Representing the Jewish position on social issues within interfaith dialogue is often an interesting perspective. For example, the Jewish position on divorce is markedly different from Christianity, especially Catholicism; Judaism has always provided a mechanism for a marriage to end while still recognizing the heartbreak involved. Similarly, Judaism defines abortion in fundamentally different terms than Christianity or Islam. Even according to ancient Jewish law, a fetus has always had a different legal status than its mother, so terminating a pregnancy fell within many acceptable halachic mechanisms.
When it comes to end-of-life issues, however, Judaism differs little from its Abrahamic sister faiths. Jews are not allowed to take their own lives outside of rare exceptions (such as martyrdom), nor are they allowed to take another person’s life other than under unique circumstances (such as self-defence). I find it compelling to see how Judaism can see many profound human issues differently from other faith traditions, while not differing significantly on others.
End-of-life choices are very much at the centre of public debate today. In the wake of Carter v. Canada and Bill C-14, individuals and institutions in Canada are struggling to create an understanding of when and how a person can rightfully choose to end his or her life. In addition to the rights and freedoms of individuals regarding their own lives, the doctors and other medical professionals who may be asked to assist are struggling similarly with questions of deeply held morality and beliefs. Although the court and the legislature have ruled, Canadian society is far from providing a unified answer to the question of Medical Assistance In Dying (MAID).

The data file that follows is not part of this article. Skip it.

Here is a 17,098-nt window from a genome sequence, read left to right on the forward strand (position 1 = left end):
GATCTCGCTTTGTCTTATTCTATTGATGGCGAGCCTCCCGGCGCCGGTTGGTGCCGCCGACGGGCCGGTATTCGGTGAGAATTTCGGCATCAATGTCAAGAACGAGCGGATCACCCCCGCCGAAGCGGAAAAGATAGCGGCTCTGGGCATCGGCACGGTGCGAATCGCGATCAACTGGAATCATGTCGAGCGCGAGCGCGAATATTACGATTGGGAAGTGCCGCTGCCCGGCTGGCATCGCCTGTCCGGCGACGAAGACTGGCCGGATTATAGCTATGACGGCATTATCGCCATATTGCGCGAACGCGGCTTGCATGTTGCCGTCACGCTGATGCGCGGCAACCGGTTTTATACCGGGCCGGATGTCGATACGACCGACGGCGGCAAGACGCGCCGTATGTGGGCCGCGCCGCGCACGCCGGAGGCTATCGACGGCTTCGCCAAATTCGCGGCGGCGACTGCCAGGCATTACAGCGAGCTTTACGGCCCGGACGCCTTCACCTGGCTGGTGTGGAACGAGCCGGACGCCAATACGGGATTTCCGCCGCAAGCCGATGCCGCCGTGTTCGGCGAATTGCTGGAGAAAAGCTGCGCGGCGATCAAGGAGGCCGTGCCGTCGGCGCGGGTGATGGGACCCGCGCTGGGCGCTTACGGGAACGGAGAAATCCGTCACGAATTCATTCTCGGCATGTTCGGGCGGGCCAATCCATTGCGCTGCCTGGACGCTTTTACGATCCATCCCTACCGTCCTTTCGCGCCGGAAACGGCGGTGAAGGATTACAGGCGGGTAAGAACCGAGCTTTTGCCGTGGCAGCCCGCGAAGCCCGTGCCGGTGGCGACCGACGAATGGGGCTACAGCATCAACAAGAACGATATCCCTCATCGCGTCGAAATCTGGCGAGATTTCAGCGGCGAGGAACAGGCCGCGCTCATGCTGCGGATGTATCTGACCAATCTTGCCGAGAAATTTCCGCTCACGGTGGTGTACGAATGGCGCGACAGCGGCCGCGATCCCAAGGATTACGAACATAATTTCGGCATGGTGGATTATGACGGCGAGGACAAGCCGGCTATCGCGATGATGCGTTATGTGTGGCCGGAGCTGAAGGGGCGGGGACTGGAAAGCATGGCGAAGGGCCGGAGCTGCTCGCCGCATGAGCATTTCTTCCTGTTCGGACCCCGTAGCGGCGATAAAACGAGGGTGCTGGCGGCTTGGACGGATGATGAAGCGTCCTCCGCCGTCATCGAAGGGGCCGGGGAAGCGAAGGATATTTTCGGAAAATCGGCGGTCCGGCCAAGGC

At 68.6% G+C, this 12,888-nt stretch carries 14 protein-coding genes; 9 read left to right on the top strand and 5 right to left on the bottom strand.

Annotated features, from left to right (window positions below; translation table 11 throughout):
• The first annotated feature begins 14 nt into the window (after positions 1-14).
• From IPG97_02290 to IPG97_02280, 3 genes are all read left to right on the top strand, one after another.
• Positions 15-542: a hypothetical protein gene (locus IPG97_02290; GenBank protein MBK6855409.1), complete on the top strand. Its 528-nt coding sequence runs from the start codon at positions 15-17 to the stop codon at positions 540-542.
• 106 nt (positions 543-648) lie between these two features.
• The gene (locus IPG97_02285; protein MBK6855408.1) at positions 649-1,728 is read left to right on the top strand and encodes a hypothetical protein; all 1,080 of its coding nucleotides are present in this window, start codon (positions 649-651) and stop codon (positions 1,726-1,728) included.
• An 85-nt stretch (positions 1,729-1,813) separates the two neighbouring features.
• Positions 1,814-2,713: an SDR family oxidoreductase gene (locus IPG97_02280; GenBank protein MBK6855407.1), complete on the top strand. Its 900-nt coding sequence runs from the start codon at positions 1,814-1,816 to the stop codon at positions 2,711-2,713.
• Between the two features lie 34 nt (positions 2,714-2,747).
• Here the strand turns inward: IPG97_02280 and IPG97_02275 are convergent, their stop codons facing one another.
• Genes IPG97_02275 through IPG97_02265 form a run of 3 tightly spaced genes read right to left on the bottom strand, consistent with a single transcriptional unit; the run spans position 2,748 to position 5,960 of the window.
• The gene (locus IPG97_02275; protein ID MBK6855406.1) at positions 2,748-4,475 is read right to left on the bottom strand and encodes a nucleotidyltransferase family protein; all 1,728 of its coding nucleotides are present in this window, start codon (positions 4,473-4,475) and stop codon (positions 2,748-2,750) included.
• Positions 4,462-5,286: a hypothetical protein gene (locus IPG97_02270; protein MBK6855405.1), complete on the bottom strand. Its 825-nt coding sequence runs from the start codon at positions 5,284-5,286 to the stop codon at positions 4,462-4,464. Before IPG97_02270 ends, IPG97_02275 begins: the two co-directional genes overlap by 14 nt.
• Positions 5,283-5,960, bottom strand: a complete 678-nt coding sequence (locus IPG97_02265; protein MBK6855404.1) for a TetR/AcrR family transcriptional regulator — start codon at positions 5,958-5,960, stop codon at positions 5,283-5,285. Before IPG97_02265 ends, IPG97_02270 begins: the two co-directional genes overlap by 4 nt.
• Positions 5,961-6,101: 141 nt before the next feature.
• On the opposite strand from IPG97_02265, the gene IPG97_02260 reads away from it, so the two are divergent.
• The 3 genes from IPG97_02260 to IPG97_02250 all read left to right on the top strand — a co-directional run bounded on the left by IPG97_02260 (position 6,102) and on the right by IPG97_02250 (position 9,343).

Although Judaism has ruled clearly over generations that we are not permitted to end our lives for medical reasons, nor assist another to do so, tradition’s answer does not fully address the moral issues patients, families, and caregivers confront in making these heartbreaking choices at the end of life. Surely a loving God does not intend for the righteous to suffer needlessly, no? The very essence of “El Rachum v’Chanun” – a God of mercy and grace–is antithetical to the physical and psychic pain we often watch engulf our loved ones on their journey toward the healing found only in death.
Although the message of the past is clear on the issue of assisted dying, the view of the future is less certain. Many ethics that would have been unimaginable in generations before – such as gender and LGBTQ equality – are mainstream beliefs held by most of the non-orthodox Jewish spectrum. I personally do not see an unobscured path toward defining death in terms compatible with the policies of MAID. But I truly believe in the ability of Jewish tradition to grow in understanding to support even the most poignant of challenges.
I can only pray that our modern Jewish sages will offer meaningful guidance to those confronting the injustice of suffering in the face of inevitable death.
— Rabbi Debra Stahlberg Dressler